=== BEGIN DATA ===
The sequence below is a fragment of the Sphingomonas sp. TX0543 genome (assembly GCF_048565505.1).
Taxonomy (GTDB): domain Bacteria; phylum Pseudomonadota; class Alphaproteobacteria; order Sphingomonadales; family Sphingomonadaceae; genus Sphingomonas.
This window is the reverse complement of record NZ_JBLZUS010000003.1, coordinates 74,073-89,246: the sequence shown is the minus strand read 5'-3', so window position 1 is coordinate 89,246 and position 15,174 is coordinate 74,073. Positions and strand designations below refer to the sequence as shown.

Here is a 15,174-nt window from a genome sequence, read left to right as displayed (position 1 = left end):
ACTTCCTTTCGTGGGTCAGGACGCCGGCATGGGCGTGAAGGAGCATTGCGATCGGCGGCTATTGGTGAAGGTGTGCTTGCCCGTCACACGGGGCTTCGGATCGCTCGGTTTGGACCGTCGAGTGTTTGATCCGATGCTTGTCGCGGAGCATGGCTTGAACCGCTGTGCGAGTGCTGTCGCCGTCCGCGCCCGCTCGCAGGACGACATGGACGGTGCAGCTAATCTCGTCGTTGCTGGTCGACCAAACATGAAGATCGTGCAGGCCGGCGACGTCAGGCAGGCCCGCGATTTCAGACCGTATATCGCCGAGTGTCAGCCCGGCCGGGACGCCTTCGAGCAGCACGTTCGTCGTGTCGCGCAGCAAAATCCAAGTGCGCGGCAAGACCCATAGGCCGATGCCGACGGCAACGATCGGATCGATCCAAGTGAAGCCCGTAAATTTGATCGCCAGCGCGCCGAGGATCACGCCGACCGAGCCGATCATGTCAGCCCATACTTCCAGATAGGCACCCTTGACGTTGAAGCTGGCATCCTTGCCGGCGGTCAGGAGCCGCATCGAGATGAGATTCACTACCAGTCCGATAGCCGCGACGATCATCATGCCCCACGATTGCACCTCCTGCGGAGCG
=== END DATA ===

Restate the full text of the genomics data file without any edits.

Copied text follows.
The sequence below is a fragment of the Sphingomonas sp. TX0543 genome (assembly GCF_048565505.1).
Taxonomy (GTDB): domain Bacteria; phylum Pseudomonadota; class Alphaproteobacteria; order Sphingomonadales; family Sphingomonadaceae; genus Sphingomonas.
This window is the reverse complement of record NZ_JBLZUS010000003.1, coordinates 74,073-89,246: the sequence shown is the minus strand read 5'-3', so window position 1 is coordinate 89,246 and position 15,174 is coordinate 74,073. Positions and strand designations below refer to the sequence as shown.

Here is a 15,174-nt window from a genome sequence, read left to right as displayed (position 1 = left end):
ACTTCCTTTCGTGGGTCAGGACGCCGGCATGGGCGTGAAGGAGCATTGCGATCGGCGGCTATTGGTGAAGGTGTGCTTGCCCGTCACACGGGGCTTCGGATCGCTCGGTTTGGACCGTCGAGTGTTTGATCCGATGCTTGTCGCGGAGCATGGCTTGAACCGCTGTGCGAGTGCTGTCGCCGTCCGCGCCCGCTCGCAGGACGACATGGACGGTGCAGCTAATCTCGTCGTTGCTGGTCGACCAAACATGAAGATCGTGCAGGCCGGCGACGTCAGGCAGGCCCGCGATTTCAGACCGTATATCGCCGAGTGTCAGCCCGGCCGGGACGCCTTCGAGCAGCACGTTCGTCGTGTCGCGCAGCAAAATCCAAGTGCGCGGCAAGACCCATAGGCCGATGCCGACGGCAACGATCGGATCGATCCAAGTGAAGCCCGTAAATTTGATCGCCAGCGCGCCGAGGATCACGCCGACCGAGCCGATCATGTCAGCCCATACTTCCAGATAGGCACCCTTGACGTTGAAGCTGGCATCCTTGCCGGCGGTCAGGAGCCGCATCGAGATGAGATTCACTACCAGTCCGATAGCCGCGACGATCATCATGCCCCACGATTGCACCTCCTGCGGAGCG